Despite its efforts to make the brand more appealing, 95 out of 100 offerings from Golfsburg are dead boring.
This review was originally published in MOTOR’s February 2005 issue
Until now, that is. VW will officially launch its Polo GTI in September ’05, but MOTOR has scored a sneak preview.
On the cards for some time, the Polo GTI was included in the revised Polo line-up launched back in 2001. But marketing torpedoed it, claiming there wasn’t room in the market for a go-quickly Polo.
Our pre-production test car wasn’t yet wearing its new clothes, but what you can expect to see is a more contoured V-shaped front with a slimmer grille, new headlights, flanks with a more pronounced profile and a mildly modified rear end. GTI cues are likely to include red and black accents, flared sills and wheel arches, a roof-mounted spoiler, dual exhaust pipes and a deeper rear apron.
Review: 2016 Polo GTI
Also part of the package will be lowered suspension with tauter springs and dampers, thicker anti-roll bars and 12-spoke alloys shod with 205/45 R16 tyres. Inside, you can expect sports seats, and various chrome accents. All Polo GTIs come standard with ESP, a six-speed gearbox, power steering, central locking and electric windows.
Like the 147kW Golf GTI, the go-faster Polo can be had with three or five doors.
According to VW’s spin doctors, the ‘new’ GTI philosophy is all about sharper controls, effortless acceleration and plenty of bottom-end torque. Start the engine of the 110kW Polo (or that of the hotter 132kW version), and you’ll discover what they mean. Calm and composed, the artificially-aspirated 20-valver idles with the acoustic presence of James Earl Jones.
Blip the throttle and there’s a mix of appetite-whetting intake growl, subdued turbocharger whine and brief wastegate chatter. The throttle response is instant, the clutch is light and the shift action is short and sharp.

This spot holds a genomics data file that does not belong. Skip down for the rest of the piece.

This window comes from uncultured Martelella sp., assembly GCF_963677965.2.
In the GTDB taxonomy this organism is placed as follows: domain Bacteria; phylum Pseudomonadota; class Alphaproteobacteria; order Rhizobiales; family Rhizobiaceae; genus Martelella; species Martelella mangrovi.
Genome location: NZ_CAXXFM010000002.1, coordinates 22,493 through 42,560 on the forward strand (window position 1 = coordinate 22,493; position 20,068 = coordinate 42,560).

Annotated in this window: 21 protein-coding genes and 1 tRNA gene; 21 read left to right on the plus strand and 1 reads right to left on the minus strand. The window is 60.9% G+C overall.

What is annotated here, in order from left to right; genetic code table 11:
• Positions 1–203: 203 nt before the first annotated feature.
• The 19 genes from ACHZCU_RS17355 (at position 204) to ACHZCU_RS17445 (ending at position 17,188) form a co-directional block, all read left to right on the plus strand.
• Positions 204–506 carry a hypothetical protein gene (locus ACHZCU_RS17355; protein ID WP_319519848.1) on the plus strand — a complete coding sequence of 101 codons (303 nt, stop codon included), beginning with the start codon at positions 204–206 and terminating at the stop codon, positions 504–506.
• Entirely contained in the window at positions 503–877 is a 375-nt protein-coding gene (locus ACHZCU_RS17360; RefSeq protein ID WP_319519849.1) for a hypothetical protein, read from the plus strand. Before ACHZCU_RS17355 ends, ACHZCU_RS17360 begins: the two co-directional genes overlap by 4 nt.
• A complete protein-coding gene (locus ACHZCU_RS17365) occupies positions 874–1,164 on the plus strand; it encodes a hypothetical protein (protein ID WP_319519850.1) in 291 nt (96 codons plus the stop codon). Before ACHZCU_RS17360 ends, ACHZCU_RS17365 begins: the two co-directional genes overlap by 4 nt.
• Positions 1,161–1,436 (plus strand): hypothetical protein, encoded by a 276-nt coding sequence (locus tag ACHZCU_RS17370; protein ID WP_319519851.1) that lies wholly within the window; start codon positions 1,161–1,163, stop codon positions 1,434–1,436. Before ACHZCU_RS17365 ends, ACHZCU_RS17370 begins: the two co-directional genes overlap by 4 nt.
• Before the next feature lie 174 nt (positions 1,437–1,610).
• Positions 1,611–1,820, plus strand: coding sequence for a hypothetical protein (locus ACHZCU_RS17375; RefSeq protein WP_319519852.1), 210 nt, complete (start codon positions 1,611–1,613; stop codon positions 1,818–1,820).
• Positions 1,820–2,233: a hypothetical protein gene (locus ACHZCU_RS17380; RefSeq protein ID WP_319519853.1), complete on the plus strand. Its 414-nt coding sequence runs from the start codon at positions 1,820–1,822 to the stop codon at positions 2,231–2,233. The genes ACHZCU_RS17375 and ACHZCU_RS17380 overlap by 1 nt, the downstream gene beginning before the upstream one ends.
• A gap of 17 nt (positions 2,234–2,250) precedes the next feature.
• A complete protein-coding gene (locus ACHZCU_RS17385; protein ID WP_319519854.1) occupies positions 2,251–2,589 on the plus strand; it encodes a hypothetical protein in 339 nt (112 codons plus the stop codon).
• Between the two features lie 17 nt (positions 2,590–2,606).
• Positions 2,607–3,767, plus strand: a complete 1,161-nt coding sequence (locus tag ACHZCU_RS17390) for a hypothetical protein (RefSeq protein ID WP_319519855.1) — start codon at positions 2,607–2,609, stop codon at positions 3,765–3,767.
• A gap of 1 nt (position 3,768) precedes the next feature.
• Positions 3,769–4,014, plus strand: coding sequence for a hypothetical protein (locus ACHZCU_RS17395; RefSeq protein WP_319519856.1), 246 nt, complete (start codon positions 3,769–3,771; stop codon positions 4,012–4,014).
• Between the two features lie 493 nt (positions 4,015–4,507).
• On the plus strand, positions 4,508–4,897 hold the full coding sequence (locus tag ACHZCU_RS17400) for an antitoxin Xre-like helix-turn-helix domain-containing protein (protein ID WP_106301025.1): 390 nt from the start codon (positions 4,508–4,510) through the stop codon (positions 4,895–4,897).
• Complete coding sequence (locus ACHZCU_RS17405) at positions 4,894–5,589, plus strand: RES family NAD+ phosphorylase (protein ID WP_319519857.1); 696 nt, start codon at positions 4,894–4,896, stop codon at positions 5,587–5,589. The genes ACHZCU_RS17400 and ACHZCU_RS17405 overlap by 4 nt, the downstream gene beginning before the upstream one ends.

Mid-corner balance has been greatly improved and, thanks to thicker anti-roll bars the Polo GTI offers a neutral, less twitchy cornering attitude than previous models. It won’t cock a wheel when pushed and nor does it demonstrate the same level of adhesion as a Sport Clio. But in terms of overall inspiration, the GTI is more switched on than any other Polo so far foisted onto the public, and that’s not damning it with faint praise.
The intuitive blend of torque flow and steering angle makes for a level of smoothness rare for a car of this price and size.
On the track at Le Castellet, we pushed Bridgestone’s stock up by peeling rubber until the sun set and the track was closed. In this extreme environment, the Polo GTI would have performed better if its tyres had had stiffer sidewalls and less generous slip angles. It could also have done with more attentive and more potent brakes.
While sub-standard deceleration from high speed is less of an issue on public roads, the pedal feels spongy under pressure, and the stopping distances increase the hotter the brakes get. Different tyres and more aggressive pads should sort that, though.
Blasts from the past on classic MOTOR
The warmed-up compact beams itself from 0-100km/h in 8.3 seconds. Don’t think it’s sufficiently GTI-like? Then pay the premium for the 132kW edition, which clips 0.8 seconds off the acceleration time and boosts the maximum speed to 225km/h.
The bigger and heavier Golf GTI struggles to match these acceleration numbers. And while the Golf is faster overall, it’s the Polo GTI which best mimics the principle of the original GTI.
Although it is a latecomer to the segment, the Polo GTI’s mission is to take the fight to the MINI Cooper S, the Peugeot 206 GTi (both regular GTi and 180) and Renault’s Sport Clio and quite possibly even Volkswagen’s own Golf GTI. Pricing hasn’t been confirmed, but the Polo GTI is tipped to be priced in the mid-$30s.
Volkswagen Polo GTI
Engine: 1.8-litre DOHC 20-valve, inline turbo four-cylinder
Price: $34,500 (est)